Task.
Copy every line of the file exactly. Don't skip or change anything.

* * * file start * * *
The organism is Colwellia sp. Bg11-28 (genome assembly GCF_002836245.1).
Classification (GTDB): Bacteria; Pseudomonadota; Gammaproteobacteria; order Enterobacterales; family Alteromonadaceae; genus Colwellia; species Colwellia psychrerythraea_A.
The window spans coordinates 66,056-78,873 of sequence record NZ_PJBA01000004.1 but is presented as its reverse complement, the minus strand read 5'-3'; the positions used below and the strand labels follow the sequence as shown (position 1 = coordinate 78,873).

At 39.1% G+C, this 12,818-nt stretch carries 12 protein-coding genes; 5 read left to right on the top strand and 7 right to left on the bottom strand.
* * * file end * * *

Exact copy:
The organism is Colwellia sp. Bg11-28 (genome assembly GCF_002836245.1).
Classification (GTDB): Bacteria; Pseudomonadota; Gammaproteobacteria; order Enterobacterales; family Alteromonadaceae; genus Colwellia; species Colwellia psychrerythraea_A.
The window spans coordinates 66,056-78,873 of sequence record NZ_PJBA01000004.1 but is presented as its reverse complement, the minus strand read 5'-3'; the positions used below and the strand labels follow the sequence as shown (position 1 = coordinate 78,873).

At 39.1% G+C, this 12,818-nt stretch carries 12 protein-coding genes; 5 read left to right on the top strand and 7 right to left on the bottom strand.